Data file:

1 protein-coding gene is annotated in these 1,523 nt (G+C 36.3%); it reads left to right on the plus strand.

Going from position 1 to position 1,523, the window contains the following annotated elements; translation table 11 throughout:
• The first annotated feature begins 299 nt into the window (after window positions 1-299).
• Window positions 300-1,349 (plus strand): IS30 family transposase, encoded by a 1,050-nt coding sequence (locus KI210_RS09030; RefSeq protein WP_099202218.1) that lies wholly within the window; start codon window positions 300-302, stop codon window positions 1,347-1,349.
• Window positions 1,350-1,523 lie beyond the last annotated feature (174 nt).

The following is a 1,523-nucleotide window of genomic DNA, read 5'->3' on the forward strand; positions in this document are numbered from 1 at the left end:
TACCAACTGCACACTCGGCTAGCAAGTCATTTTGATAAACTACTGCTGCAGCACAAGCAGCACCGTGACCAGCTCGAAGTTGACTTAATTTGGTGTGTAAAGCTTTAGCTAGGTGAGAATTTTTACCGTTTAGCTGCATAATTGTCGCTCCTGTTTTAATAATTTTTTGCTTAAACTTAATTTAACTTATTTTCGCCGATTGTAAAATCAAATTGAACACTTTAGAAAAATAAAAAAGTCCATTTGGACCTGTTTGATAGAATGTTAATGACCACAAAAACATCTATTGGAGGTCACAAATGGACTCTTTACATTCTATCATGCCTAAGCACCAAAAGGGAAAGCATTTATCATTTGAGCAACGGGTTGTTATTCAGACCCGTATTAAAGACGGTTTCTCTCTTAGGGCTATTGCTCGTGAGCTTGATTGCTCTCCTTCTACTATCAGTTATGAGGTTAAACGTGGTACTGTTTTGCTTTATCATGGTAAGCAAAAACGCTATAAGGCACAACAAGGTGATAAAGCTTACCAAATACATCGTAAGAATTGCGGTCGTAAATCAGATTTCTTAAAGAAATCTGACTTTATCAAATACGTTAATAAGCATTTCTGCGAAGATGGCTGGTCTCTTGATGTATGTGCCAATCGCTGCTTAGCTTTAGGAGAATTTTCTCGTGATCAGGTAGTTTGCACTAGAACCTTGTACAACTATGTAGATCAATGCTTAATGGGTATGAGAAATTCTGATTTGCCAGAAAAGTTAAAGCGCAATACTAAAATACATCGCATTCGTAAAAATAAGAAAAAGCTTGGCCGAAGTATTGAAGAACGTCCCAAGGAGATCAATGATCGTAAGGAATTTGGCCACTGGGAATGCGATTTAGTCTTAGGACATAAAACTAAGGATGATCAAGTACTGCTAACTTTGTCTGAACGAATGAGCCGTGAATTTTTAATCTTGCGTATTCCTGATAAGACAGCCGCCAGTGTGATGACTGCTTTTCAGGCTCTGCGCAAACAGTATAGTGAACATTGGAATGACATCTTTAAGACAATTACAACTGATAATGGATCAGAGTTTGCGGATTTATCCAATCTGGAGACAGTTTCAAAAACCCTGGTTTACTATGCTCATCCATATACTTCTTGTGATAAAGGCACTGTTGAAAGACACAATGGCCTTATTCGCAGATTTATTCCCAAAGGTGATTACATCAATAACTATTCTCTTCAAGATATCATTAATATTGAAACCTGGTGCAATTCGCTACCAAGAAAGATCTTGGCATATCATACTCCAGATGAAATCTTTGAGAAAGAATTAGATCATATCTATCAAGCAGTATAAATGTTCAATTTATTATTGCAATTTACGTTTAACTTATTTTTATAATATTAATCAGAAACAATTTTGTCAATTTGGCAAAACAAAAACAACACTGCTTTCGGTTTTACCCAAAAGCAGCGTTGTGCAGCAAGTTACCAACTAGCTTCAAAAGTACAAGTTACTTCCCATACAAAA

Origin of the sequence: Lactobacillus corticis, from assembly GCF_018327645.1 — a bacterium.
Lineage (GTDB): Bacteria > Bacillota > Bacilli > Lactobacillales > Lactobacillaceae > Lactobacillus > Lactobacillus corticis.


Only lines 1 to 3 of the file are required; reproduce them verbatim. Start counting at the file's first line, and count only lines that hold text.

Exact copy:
1 protein-coding gene is annotated in these 1,523 nt (G+C 36.3%); it reads left to right on the plus strand.

Going from position 1 to position 1,523, the window contains the following annotated elements; translation table 11 throughout:
• The first annotated feature begins 299 nt into the window (after window positions 1-299).